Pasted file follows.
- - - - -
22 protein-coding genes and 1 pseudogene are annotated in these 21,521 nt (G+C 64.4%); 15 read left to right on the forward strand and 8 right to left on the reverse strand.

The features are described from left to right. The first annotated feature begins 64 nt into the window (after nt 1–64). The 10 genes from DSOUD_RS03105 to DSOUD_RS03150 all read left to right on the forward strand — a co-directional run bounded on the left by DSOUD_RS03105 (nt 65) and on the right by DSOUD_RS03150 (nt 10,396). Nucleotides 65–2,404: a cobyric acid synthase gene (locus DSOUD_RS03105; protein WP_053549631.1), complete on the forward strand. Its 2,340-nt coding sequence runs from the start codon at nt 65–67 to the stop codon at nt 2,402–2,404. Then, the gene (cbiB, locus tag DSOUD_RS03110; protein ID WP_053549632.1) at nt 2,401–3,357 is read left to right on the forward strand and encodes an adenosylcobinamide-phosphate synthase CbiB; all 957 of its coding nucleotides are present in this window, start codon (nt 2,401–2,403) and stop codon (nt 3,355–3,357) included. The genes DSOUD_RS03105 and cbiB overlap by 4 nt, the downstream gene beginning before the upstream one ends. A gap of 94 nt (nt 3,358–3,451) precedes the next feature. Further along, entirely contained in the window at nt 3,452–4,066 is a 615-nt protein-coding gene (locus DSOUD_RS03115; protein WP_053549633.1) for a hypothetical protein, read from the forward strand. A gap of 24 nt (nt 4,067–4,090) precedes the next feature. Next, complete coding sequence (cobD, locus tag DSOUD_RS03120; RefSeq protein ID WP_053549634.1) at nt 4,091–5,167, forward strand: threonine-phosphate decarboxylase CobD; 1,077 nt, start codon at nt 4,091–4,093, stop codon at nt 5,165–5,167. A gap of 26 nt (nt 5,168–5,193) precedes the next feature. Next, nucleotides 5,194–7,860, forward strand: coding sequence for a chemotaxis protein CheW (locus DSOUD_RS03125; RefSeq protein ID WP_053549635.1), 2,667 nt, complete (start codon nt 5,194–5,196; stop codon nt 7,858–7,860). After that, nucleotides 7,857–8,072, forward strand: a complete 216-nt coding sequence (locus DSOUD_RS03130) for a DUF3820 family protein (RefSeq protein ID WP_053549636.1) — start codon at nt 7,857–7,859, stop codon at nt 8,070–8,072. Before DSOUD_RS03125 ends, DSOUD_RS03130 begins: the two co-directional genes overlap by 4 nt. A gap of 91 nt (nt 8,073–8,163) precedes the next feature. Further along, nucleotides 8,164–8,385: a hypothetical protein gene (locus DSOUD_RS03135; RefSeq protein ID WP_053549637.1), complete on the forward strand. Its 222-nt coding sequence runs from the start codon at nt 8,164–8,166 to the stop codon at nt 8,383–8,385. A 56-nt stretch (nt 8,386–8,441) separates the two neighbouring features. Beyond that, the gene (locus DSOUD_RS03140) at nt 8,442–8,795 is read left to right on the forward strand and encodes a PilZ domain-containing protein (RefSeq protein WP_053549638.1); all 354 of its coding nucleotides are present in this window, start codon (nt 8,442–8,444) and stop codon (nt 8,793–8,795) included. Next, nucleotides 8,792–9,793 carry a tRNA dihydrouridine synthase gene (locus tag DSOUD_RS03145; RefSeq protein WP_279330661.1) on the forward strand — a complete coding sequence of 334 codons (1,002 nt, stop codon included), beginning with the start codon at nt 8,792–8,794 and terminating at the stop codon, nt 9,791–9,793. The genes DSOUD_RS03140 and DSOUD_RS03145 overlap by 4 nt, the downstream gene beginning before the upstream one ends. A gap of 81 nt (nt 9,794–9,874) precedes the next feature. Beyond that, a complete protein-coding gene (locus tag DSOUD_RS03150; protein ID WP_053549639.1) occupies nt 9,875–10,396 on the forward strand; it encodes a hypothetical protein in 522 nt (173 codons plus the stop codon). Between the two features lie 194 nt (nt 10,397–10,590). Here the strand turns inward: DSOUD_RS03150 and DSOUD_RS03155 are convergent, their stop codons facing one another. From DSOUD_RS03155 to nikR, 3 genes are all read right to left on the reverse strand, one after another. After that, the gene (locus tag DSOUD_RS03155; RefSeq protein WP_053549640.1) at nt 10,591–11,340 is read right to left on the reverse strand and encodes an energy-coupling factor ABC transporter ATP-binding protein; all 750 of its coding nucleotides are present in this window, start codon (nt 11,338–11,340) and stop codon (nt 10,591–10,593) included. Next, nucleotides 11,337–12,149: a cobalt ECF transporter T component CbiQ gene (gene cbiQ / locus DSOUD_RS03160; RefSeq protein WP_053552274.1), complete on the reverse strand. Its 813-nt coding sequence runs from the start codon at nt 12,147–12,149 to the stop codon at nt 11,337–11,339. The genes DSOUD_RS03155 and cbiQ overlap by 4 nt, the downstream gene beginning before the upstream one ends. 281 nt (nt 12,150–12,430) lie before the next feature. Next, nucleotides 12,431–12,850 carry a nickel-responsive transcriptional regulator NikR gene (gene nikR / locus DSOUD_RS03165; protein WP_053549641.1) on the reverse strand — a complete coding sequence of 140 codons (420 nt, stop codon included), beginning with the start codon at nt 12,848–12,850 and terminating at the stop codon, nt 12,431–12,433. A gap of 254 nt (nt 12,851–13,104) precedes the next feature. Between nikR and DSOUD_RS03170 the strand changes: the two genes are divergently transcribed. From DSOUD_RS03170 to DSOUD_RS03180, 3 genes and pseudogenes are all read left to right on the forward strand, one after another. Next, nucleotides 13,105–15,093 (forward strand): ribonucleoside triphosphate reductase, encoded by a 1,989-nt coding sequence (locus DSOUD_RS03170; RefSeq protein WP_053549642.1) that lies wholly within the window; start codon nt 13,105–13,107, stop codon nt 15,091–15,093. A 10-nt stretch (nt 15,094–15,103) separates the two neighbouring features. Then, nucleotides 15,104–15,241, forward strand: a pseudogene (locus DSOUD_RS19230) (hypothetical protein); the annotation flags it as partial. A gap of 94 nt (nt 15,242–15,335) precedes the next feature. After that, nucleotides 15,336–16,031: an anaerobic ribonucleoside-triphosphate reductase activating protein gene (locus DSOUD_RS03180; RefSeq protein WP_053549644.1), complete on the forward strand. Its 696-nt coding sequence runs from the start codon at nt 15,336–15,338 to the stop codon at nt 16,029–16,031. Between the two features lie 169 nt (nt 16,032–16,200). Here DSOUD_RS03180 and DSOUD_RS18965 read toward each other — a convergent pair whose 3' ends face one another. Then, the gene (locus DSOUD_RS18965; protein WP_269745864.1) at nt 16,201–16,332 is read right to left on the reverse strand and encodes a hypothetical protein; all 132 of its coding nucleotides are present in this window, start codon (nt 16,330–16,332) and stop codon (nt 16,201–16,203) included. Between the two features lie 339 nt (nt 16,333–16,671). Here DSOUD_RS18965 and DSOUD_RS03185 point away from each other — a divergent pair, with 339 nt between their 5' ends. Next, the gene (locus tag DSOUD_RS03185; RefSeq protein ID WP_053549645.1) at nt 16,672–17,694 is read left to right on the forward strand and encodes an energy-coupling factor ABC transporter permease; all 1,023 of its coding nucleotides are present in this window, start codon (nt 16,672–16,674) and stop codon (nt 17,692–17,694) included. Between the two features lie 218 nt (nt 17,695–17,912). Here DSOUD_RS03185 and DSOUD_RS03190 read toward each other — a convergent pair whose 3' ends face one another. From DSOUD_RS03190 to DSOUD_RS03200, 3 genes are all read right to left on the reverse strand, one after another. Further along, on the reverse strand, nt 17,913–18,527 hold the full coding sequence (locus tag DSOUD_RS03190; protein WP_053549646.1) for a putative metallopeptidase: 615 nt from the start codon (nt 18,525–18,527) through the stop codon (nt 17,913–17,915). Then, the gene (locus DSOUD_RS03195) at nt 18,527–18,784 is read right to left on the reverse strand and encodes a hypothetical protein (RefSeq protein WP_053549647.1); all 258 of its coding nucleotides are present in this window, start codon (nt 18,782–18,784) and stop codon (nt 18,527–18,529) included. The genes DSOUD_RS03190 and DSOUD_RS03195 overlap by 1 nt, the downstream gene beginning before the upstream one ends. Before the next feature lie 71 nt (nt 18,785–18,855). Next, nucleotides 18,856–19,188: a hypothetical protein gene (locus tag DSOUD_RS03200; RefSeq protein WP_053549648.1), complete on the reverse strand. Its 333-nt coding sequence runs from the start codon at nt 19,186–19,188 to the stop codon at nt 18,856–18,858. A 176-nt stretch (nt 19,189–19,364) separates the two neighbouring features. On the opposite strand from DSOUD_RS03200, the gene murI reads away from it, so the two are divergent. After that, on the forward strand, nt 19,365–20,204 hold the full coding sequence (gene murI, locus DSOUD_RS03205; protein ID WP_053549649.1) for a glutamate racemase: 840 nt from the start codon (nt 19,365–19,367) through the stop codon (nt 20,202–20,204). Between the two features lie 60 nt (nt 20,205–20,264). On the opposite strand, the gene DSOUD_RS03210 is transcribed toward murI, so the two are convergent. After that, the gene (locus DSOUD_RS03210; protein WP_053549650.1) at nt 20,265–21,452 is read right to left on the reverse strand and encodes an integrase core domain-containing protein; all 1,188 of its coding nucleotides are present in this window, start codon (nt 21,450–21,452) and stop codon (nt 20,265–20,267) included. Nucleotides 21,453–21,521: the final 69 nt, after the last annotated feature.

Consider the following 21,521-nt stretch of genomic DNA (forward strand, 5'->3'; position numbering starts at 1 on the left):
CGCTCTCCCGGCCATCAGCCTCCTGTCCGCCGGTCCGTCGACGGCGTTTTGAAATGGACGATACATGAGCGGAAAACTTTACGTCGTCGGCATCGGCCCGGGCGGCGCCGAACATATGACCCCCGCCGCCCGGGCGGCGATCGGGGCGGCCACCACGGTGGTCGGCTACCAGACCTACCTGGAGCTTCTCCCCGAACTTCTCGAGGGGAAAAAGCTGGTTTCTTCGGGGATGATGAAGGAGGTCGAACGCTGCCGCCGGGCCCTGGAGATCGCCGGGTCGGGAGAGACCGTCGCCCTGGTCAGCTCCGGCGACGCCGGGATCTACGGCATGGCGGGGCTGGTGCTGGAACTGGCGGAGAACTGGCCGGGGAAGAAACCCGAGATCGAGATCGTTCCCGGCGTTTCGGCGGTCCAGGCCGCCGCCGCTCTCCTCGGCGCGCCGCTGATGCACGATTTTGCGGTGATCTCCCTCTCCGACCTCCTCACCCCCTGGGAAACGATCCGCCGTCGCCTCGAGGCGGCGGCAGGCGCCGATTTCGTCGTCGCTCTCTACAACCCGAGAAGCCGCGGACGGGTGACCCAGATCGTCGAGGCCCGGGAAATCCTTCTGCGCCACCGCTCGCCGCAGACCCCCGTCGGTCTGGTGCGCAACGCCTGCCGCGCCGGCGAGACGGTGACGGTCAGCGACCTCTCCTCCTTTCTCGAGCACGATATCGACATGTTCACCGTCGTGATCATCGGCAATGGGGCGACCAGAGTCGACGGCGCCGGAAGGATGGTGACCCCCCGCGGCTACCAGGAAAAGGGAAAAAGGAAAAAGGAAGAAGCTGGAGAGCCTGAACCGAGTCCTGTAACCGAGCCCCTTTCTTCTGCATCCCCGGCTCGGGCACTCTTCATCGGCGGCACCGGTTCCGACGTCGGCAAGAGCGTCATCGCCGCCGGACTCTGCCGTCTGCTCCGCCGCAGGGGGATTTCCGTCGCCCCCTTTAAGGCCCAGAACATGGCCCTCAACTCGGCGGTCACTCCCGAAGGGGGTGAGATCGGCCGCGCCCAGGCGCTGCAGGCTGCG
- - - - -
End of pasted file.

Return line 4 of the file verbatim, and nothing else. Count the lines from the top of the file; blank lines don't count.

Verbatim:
CGCTCTCCCGGCCATCAGCCTCCTGTCCGCCGGTCCGTCGACGGCGTTTTGAAATGGACGATACATGAGCGGAAAACTTTACGTCGTCGGCATCGGCCCGGGCGGCGCCGAACATATGACCCCCGCCGCCCGGGCGGCGATCGGGGCGGCCACCACGGTGGTCGGCTACCAGACCTACCTGGAGCTTCTCCCCGAACTTCTCGAGGGGAAAAAGCTGGTTTCTTCGGGGATGATGAAGGAGGTCGAACGCTGCCGCCGGGCCCTGGAGATCGCCGGGTCGGGAGAGACCGTCGCCCTGGTCAGCTCCGGCGACGCCGGGATCTACGGCATGGCGGGGCTGGTGCTGGAACTGGCGGAGAACTGGCCGGGGAAGAAACCCGAGATCGAGATCGTTCCCGGCGTTTCGGCGGTCCAGGCCGCCGCCGCTCTCCTCGGCGCGCCGCTGATGCACGATTTTGCGGTGATCTCCCTCTCCGACCTCCTCACCCCCTGGGAAACGATCCGCCGTCGCCTCGAGGCGGCGGCAGGCGCCGATTTCGTCGTCGCTCTCTACAACCCGAGAAGCCGCGGACGGGTGACCCAGATCGTCGAGGCCCGGGAAATCCTTCTGCGCCACCGCTCGCCGCAGACCCCCGTCGGTCTGGTGCGCAACGCCTGCCGCGCCGGCGAGACGGTGACGGTCAGCGACCTCTCCTCCTTTCTCGAGCACGATATCGACATGTTCACCGTCGTGATCATCGGCAATGGGGCGACCAGAGTCGACGGCGCCGGAAGGATGGTGACCCCCCGCGGCTACCAGGAAAAGGGAAAAAGGAAAAAGGAAGAAGCTGGAGAGCCTGAACCGAGTCCTGTAACCGAGCCCCTTTCTTCTGCATCCCCGGCTCGGGCACTCTTCATCGGCGGCACCGGTTCCGACGTCGGCAAGAGCGTCATCGCCGCCGGACTCTGCCGTCTGCTCCGCCGCAGGGGGATTTCCGTCGCCCCCTTTAAGGCCCAGAACATGGCCCTCAACTCGGCGGTCACTCCCGAAGGGGGTGAGATCGGCCGCGCCCAGGCGCTGCAGGCTGCG